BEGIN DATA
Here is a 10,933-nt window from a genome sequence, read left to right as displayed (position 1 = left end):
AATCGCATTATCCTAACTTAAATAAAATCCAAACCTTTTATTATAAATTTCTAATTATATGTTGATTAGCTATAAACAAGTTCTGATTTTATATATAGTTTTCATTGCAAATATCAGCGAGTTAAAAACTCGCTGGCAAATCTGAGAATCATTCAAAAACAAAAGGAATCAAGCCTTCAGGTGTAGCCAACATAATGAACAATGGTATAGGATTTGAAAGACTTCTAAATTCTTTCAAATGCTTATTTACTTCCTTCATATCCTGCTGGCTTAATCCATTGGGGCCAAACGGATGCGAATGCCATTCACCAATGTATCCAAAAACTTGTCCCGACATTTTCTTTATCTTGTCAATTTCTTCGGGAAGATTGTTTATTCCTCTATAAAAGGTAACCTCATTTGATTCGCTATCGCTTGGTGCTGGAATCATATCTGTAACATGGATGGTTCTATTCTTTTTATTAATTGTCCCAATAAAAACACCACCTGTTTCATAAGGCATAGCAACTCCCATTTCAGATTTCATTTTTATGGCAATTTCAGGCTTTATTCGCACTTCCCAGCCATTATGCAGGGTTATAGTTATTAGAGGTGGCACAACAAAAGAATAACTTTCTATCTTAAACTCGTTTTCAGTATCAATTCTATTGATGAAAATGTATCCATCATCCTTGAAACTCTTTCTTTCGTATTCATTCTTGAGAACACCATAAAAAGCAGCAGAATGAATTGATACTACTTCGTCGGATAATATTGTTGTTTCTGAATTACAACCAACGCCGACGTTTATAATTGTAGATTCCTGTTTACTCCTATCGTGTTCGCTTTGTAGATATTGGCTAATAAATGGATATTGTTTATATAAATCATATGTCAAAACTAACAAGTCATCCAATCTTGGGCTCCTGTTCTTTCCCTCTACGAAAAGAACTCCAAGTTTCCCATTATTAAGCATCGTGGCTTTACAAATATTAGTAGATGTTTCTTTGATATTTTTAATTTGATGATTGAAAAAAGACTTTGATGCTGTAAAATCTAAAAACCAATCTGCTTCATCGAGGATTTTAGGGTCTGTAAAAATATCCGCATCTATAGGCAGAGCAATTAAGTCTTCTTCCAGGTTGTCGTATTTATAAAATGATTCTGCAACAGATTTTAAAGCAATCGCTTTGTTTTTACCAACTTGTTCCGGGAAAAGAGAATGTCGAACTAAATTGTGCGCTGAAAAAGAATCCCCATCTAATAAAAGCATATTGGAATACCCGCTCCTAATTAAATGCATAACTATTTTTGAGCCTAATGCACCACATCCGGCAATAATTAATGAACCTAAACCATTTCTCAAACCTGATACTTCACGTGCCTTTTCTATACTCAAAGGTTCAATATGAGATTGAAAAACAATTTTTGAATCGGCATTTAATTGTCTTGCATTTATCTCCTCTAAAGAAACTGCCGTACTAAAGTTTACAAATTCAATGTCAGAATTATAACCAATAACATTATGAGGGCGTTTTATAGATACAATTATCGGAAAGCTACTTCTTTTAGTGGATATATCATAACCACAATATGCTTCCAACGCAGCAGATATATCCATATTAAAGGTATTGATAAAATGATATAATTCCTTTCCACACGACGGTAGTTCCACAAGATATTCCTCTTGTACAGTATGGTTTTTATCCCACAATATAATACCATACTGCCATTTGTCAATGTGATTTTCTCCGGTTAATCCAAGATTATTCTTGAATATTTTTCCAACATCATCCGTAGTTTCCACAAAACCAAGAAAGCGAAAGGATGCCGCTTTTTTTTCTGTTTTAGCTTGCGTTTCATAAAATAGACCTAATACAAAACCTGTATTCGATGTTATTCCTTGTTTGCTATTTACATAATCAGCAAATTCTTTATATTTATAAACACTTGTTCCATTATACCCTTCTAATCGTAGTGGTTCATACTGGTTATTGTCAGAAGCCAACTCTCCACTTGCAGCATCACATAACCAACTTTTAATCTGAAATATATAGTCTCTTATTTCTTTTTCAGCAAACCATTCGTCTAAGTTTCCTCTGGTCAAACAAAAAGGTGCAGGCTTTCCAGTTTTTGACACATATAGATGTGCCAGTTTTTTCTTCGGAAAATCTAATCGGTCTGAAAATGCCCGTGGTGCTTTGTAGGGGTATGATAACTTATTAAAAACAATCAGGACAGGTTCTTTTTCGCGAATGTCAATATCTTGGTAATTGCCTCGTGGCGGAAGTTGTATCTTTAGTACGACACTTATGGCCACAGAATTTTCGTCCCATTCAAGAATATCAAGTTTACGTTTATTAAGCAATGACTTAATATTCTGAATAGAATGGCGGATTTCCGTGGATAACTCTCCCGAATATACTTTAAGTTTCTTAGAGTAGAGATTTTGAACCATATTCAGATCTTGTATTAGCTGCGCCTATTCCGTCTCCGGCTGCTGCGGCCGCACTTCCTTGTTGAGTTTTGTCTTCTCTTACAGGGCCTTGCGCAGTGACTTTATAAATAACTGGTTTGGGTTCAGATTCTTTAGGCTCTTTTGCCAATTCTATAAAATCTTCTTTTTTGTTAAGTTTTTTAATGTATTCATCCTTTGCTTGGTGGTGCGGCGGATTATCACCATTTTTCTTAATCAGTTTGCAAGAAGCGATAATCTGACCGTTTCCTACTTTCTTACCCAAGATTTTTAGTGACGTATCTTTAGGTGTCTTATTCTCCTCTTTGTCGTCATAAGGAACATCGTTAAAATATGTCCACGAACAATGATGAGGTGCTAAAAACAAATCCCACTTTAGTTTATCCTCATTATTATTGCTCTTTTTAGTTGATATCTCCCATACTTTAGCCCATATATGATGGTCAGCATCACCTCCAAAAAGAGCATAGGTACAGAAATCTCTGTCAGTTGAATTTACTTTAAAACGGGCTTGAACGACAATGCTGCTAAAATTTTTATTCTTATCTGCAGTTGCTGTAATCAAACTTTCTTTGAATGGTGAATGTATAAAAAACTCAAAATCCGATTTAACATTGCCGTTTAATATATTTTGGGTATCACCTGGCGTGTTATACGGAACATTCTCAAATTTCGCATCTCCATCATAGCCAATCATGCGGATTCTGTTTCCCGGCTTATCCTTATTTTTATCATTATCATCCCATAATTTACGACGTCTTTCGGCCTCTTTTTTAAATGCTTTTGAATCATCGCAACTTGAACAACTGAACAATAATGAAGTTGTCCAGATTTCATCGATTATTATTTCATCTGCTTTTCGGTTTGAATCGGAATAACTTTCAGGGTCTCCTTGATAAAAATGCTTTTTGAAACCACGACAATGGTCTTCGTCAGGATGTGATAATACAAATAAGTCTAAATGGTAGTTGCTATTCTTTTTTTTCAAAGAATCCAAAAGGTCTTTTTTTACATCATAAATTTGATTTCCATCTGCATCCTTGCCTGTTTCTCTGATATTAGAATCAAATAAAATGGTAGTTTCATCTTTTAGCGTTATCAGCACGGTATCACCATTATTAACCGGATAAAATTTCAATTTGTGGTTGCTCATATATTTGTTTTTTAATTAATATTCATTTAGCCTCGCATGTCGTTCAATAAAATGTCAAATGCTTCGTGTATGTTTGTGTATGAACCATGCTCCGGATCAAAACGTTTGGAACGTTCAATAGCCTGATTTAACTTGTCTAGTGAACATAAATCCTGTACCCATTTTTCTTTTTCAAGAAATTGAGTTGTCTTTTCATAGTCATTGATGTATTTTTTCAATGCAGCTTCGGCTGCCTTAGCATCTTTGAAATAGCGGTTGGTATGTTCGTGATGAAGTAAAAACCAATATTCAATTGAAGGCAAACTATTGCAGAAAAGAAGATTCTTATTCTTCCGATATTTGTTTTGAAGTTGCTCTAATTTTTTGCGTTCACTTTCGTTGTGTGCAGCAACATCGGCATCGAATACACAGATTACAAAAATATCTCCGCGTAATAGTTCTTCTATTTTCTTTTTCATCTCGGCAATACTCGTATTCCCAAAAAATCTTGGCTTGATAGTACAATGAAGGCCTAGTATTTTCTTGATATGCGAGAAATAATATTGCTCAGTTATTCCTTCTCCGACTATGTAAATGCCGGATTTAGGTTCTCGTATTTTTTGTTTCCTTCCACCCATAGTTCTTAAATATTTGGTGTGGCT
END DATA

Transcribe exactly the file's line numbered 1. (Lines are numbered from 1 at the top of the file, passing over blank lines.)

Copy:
Here is a 10,933-nt window from a genome sequence, read left to right as displayed (position 1 = left end):